Irish women demand more visible role in farming sector


WOMEN ARE no longer prepared to be “invisible” in Irish farming, Maireád Lavery, the head of the Agri-Aware organisation, said yesterday.

She was speaking to about 600 attending the Women in Agriculture conference in Athlone, which discussed both the role played by women on farms and areas of concern, including property rights, inheritance and divorce in relation to farmland.

Although women carried out up to 25 per cent of work on farms, there were few registered female farm owners, and representation in the farm organisations was very low and did not reflect the realities, Ms Lavery said.

“We are trying to address these issues and bring women to their rightful place in the sector, which relies so heavily on the input of women and to have a general conversation about where we are going,” she said.

“Women have been invisible for far too long in agriculture and we want to see an end to that day and for the place of women in agriculture, agri-business and across the sector generally, to be acknowledged,” she told the conference in the Hodson Bay Hotel.

Lynn Sykes, an Australian who is a world-acknowledged authority on farm family succession planning, urged the farm women to begin what she called “the conversation” on farm succession.

“In Australia, as here in Ireland, the tradition was the family farm was handed down normally to the eldest son, but that has had to change as other members of the family became more vocal about their rights and this causes great heartache and pain,” she said.

“There is also the question about divorce. If a woman marries into a farm and that marriage breaks up it can lead to a poisonous situation, which infects the entire extended family.”

The best way to approach the opening of this “conversation”, she said, was with gentle humour and not head-on or by being confrontational. But the major issues of succession had to and should be addressed.

“I would urge, for instance, young people getting married to have a pre-nuptial agreement to sort out problems. It’s not easy to bring up the subject with young couples, but you must look at the high divorce rates and the difficulties this creates,” she said.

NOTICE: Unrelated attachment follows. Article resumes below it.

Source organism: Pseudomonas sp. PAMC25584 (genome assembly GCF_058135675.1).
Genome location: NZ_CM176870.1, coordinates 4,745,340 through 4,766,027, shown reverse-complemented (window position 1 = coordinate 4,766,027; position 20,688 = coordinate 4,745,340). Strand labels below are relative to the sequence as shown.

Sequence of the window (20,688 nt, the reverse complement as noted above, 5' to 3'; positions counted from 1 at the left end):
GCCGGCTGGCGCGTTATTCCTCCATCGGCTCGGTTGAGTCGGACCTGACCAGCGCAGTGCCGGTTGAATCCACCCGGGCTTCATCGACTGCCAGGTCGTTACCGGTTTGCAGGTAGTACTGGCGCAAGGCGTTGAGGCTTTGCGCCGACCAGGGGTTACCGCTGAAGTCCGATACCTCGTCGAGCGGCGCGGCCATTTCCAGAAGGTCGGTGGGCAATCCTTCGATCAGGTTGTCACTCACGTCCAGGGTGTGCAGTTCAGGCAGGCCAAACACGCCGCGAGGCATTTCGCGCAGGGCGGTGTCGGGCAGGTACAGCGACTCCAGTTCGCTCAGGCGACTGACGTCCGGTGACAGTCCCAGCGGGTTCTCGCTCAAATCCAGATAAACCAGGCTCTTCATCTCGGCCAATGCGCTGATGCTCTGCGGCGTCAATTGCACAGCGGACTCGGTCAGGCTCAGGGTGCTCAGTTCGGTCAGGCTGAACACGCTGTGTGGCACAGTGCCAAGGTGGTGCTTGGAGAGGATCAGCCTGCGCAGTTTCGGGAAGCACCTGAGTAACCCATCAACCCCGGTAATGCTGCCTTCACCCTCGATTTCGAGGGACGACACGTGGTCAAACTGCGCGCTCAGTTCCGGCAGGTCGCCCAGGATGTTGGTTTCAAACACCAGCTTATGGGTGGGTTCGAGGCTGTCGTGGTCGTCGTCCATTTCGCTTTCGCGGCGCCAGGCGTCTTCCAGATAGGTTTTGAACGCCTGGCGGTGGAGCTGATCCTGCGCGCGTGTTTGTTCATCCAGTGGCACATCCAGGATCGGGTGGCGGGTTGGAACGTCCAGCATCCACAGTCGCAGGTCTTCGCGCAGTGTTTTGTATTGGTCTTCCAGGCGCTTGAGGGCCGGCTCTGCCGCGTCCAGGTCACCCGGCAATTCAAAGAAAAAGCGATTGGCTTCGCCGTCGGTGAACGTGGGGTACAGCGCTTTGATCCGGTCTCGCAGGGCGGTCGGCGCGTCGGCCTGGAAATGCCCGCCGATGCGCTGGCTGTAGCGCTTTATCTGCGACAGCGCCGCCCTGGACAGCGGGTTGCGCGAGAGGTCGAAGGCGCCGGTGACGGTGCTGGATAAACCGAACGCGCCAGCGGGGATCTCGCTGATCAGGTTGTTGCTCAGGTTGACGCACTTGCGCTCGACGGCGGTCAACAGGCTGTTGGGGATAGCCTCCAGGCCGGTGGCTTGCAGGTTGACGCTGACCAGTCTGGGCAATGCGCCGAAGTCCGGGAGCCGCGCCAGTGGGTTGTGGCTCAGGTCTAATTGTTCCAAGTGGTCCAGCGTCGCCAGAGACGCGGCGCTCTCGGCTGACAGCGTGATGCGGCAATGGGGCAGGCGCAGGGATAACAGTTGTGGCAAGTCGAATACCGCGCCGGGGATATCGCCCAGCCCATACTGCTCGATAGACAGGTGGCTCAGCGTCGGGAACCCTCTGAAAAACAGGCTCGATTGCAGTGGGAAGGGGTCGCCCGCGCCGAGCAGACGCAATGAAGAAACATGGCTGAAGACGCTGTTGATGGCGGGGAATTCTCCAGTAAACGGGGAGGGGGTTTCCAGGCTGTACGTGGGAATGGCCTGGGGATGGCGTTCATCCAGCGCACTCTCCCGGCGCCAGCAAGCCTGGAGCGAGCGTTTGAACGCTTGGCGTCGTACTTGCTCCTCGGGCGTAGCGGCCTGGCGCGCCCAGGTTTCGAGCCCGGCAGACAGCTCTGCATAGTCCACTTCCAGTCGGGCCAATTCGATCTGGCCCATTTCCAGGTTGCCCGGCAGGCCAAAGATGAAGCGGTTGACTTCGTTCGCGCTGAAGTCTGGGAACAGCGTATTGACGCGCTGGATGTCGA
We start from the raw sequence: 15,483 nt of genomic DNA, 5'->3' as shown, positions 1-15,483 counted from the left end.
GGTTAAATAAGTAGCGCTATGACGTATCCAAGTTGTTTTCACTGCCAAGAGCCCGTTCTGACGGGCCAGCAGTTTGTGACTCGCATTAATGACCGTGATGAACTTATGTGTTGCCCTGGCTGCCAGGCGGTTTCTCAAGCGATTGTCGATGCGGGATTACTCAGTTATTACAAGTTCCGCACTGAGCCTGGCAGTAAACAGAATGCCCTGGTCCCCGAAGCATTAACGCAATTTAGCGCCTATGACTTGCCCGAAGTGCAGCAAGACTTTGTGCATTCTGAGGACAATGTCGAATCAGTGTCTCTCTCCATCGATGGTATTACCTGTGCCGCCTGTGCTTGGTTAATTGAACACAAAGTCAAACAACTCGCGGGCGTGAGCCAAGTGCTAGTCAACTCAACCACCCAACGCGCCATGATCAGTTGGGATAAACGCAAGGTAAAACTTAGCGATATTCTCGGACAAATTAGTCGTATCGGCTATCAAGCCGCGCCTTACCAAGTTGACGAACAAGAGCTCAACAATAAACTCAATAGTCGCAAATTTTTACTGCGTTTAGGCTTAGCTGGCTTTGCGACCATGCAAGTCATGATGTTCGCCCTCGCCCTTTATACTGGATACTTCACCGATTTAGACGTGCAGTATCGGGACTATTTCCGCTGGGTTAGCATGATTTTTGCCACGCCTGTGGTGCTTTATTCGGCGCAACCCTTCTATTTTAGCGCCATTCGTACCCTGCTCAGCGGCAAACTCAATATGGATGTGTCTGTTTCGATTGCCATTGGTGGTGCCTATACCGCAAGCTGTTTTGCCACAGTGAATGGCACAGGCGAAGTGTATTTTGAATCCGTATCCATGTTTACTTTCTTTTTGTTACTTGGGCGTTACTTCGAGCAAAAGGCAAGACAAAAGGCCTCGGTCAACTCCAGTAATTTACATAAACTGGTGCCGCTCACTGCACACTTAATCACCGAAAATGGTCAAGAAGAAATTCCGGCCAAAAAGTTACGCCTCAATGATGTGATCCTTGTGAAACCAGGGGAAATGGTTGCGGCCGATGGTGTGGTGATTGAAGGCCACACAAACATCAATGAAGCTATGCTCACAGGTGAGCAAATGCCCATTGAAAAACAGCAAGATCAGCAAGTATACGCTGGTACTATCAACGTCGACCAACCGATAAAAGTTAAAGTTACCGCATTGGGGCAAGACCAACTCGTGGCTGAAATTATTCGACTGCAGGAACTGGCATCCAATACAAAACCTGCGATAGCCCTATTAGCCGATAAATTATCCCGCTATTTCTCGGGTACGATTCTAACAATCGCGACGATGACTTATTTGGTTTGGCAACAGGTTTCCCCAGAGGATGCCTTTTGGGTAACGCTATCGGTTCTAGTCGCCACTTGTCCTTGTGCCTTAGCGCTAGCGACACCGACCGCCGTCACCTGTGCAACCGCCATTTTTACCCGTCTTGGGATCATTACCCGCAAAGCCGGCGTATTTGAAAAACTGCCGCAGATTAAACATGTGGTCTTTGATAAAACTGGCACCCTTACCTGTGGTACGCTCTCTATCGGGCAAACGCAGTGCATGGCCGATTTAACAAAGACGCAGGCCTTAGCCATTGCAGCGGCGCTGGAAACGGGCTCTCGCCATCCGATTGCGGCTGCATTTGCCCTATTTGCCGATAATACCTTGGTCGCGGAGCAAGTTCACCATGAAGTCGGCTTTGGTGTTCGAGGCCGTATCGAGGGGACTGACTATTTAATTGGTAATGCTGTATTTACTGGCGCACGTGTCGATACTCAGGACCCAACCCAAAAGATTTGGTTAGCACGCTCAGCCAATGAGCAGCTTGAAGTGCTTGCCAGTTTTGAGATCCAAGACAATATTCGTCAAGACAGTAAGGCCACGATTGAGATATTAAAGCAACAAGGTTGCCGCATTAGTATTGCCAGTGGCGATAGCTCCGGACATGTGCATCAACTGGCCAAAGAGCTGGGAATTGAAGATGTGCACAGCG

“They are a godsend and even if they do not enter into a legal agreement the issue has been discussed. This is a risk that has to be managed,” she said.

In recent years the major issue that had arisen in Australia was the fear of older people having their wills challenged. She said she would urge families to sit down, have the conversation and then go to the legal professionals.

The Irish Farmers’ Association farm, family social affairs chairperson, Mary Sherry, called on health professionals to reduce their charges by a minimum of 20 per cent, as current charges were “totally unsustainable and unjustified” and must now reflect reduced family incomes.

She said consultants, GPs, dentists, pharmacists and other health professionals had to “come down to earth and get real in the fees they charge for their services, which are the highest in Europe”.

Dr Maureen Gaffney, psychologist and writer, said Fortune 500 research on top US companies had shown when women were involved in senior management, companies performed much better than where there was little or no female involvement.

This research, she said, pointed the way for Irish agriculture, where women’s involvement at the highest levels would generate more profitability and better all-round structures. There was a clear opportunity now for more involvement by women.

She said women approach negotiation with more anxiety – they expect less, they get less and walk away with less – and she wanted to teach women how to improve their negotiating skills.